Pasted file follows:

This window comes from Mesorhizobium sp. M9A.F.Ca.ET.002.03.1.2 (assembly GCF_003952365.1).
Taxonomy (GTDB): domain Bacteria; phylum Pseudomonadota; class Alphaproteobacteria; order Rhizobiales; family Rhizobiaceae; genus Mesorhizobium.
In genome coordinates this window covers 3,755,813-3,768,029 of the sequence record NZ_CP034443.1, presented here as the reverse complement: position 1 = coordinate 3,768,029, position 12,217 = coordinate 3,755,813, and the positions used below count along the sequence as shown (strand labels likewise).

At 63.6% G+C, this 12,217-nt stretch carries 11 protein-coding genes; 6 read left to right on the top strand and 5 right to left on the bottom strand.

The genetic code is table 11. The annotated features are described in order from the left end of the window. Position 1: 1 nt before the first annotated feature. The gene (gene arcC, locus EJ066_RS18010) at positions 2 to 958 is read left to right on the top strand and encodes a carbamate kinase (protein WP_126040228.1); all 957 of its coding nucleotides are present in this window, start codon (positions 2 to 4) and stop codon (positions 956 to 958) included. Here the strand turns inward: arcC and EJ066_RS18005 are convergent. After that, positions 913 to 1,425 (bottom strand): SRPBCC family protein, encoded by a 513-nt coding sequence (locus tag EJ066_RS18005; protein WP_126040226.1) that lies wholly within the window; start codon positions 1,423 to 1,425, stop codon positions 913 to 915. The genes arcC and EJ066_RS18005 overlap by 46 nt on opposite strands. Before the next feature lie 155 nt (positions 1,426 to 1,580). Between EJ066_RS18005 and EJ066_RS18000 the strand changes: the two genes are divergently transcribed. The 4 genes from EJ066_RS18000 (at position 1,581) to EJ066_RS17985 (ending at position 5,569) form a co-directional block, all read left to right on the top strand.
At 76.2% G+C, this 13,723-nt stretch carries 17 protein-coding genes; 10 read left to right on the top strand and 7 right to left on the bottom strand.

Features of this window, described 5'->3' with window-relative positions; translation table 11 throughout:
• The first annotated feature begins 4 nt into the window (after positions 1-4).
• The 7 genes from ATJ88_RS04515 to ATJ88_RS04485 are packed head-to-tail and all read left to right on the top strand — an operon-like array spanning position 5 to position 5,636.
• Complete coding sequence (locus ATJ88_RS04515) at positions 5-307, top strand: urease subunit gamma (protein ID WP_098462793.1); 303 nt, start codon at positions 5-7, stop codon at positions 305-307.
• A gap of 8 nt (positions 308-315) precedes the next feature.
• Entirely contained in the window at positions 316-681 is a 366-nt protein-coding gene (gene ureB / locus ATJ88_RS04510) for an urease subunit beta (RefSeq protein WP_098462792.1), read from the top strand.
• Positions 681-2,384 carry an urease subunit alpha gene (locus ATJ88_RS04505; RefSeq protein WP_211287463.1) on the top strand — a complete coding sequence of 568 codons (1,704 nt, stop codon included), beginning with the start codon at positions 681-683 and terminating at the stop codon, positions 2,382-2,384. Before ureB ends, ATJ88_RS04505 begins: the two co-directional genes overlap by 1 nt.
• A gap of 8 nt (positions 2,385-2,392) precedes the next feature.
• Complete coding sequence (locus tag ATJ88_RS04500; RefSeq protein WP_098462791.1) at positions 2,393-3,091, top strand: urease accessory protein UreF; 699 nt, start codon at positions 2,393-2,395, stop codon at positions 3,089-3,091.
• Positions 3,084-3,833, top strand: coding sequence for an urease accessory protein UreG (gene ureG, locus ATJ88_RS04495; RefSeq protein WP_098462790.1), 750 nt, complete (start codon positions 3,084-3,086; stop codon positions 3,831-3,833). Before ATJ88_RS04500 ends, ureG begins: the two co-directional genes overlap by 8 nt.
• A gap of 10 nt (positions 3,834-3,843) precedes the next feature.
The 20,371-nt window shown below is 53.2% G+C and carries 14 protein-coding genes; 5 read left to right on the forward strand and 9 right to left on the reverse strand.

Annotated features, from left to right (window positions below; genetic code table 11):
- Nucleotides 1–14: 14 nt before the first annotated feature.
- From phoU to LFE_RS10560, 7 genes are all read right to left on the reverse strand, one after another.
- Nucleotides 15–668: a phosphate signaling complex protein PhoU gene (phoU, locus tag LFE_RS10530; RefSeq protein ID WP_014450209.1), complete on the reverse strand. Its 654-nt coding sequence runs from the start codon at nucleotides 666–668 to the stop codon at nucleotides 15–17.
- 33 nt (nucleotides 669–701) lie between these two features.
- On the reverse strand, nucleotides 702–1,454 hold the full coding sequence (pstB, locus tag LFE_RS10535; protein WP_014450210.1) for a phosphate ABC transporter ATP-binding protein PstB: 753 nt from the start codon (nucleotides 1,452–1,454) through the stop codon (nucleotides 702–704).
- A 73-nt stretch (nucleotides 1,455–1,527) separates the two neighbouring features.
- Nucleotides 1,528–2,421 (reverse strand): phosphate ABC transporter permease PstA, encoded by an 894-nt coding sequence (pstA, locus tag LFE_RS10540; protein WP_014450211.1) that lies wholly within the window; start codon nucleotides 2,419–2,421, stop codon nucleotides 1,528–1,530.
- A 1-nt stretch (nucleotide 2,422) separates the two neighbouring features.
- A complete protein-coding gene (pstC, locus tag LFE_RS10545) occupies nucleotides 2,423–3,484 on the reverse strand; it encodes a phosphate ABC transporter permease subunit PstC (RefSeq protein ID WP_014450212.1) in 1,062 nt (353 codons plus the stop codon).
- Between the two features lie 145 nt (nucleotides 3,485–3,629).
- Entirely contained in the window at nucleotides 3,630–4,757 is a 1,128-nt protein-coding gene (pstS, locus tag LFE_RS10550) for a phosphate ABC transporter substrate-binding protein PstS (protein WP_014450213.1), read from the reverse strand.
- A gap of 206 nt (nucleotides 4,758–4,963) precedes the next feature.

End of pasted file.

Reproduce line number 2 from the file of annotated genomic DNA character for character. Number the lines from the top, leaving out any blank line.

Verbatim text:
Taxonomy (GTDB): domain Bacteria; phylum Pseudomonadota; class Alphaproteobacteria; order Rhizobiales; family Rhizobiaceae; genus Mesorhizobium.